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Emily McGinley
Chicago, IL
Presby Rev, graphic designer, alum director, aspiring renegade artist, trying to make the world a better place.
Recent Activity
Thanks for this, Tim. Yes, these demographics are a reality right now. One of the great weaknesses of the majority (white, middle/upper middle class, straight) AND most Americans is the assumption of universal experience. Persons in the minority are necessarily bi- or multi-cultural because they have not only their own context to live in, but also that of majority society. What would do ALL leaders well (church and otherwise) is the practice of taking on a "learning posture" in all things. Because, of course, folks in the majority aren't the only ones who assume that their experience is the norm. If we assumed a posture of learning and humility from one another, it would avoid a multitude of wounds that we inflict on those who are not like ourselves.
Thanks for your reflections, George. What you shared, I think, is a perfect example of a racial caste system, where some stigmas are applied while others are not. That your family had the "option" to move to the North side after your father's death speaks to the system's capacity to adapt to changing realities in the U.S. once you were deemed more "acceptable." As someone who has served as an elder for over 40 years in the PC(USA), I wonder how this has shaped *your* leadership in the church!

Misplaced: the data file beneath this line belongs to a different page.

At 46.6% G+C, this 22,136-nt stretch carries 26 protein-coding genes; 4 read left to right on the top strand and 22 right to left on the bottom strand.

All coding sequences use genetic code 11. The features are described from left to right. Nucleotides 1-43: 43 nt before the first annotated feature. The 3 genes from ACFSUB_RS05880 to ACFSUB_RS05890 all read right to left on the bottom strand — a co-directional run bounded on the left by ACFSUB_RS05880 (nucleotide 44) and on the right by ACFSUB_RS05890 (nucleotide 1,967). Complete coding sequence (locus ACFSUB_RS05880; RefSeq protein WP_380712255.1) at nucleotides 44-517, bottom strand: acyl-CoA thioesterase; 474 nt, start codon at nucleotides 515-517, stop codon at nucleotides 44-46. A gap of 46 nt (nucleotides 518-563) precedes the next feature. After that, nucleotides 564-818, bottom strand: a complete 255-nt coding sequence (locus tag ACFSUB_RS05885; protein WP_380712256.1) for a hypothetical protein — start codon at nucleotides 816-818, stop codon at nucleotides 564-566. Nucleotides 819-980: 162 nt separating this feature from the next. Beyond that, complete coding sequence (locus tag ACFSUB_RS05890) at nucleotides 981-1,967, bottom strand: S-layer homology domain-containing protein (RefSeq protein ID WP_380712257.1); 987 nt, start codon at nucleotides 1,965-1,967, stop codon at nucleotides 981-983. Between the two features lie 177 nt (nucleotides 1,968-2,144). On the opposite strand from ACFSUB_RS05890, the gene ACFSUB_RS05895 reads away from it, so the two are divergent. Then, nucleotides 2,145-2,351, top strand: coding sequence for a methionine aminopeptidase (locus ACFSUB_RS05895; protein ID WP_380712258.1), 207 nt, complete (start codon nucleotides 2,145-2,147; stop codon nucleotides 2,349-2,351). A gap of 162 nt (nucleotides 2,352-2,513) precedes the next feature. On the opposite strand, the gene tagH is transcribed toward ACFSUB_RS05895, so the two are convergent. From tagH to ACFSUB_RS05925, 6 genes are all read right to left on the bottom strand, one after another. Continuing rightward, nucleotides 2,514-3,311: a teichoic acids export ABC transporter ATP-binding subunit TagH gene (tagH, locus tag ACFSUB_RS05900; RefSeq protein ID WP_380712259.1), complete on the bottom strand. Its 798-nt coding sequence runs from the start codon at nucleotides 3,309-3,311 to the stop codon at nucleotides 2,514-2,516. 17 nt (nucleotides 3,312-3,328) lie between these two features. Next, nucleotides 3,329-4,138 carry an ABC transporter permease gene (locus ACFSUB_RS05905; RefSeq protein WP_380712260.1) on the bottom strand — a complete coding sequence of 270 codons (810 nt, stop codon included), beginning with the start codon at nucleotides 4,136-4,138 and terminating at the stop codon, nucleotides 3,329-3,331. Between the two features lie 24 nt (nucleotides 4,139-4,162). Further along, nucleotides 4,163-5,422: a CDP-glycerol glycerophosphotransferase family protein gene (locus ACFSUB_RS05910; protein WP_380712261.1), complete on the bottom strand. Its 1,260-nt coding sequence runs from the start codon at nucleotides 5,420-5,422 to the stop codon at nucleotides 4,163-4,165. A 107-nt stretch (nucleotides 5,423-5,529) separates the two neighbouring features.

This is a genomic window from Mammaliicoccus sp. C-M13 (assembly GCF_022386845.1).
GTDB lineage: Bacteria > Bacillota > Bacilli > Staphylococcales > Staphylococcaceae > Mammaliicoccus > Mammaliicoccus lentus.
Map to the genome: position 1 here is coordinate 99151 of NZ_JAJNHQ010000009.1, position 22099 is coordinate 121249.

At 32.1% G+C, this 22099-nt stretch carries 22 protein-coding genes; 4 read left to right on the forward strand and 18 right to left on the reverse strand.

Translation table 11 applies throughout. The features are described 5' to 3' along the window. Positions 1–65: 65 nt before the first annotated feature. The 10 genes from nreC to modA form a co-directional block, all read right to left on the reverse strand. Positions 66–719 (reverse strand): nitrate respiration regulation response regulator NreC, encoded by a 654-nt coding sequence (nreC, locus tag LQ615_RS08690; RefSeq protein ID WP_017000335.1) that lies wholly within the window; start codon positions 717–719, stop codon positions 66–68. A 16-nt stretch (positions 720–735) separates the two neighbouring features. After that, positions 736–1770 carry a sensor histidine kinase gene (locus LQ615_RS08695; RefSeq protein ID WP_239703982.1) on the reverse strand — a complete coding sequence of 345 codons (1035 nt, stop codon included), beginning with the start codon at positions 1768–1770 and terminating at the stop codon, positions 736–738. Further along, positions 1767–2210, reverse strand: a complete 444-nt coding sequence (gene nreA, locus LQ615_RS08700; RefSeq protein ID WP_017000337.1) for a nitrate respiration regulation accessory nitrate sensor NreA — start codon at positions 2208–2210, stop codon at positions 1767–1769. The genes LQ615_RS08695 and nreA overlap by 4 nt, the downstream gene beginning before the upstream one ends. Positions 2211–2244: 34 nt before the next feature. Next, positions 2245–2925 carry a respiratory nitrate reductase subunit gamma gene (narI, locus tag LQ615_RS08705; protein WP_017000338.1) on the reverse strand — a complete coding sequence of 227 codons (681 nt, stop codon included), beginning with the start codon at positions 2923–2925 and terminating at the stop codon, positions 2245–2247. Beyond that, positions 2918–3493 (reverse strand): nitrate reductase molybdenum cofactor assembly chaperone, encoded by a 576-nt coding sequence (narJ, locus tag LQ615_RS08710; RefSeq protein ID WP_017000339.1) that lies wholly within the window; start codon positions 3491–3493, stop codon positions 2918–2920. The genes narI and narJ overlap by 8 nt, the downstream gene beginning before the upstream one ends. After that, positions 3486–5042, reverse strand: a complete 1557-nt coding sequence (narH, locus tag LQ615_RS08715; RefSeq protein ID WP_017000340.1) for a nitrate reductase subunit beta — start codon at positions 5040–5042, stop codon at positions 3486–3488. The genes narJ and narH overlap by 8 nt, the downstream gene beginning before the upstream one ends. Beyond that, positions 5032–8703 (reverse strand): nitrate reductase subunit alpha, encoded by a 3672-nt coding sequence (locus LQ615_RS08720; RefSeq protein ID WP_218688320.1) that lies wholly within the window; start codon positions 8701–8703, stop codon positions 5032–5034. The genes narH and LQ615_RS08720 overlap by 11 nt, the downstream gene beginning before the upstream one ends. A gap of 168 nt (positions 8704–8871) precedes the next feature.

These are conversations that we are having at McCormick – conversations that are very personal for many seminarians who do not sense a call to the traditional parish but still desire ordination as a validation of that call. In a world where hierarchy is being flattened, ought we not think about our own structures? What would the church look like if there were deacons ordained to the tasks of advocating for justice and and care for the poor and sick -- not just within the church, but externally and maybe in "non-traditional" ministry? If I must go there: John Calvin thought was a good idea, why don't we? And, what if we took such an ordination seriously enough that it held similar kinds of rigor in preparation? It's not the same as Jack's idea, but I think that there is a touch point where the sense of "ordained ministry" is held by the constraints of tradition, fear of losing power, and lack of imagination.
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Apr 10, 2012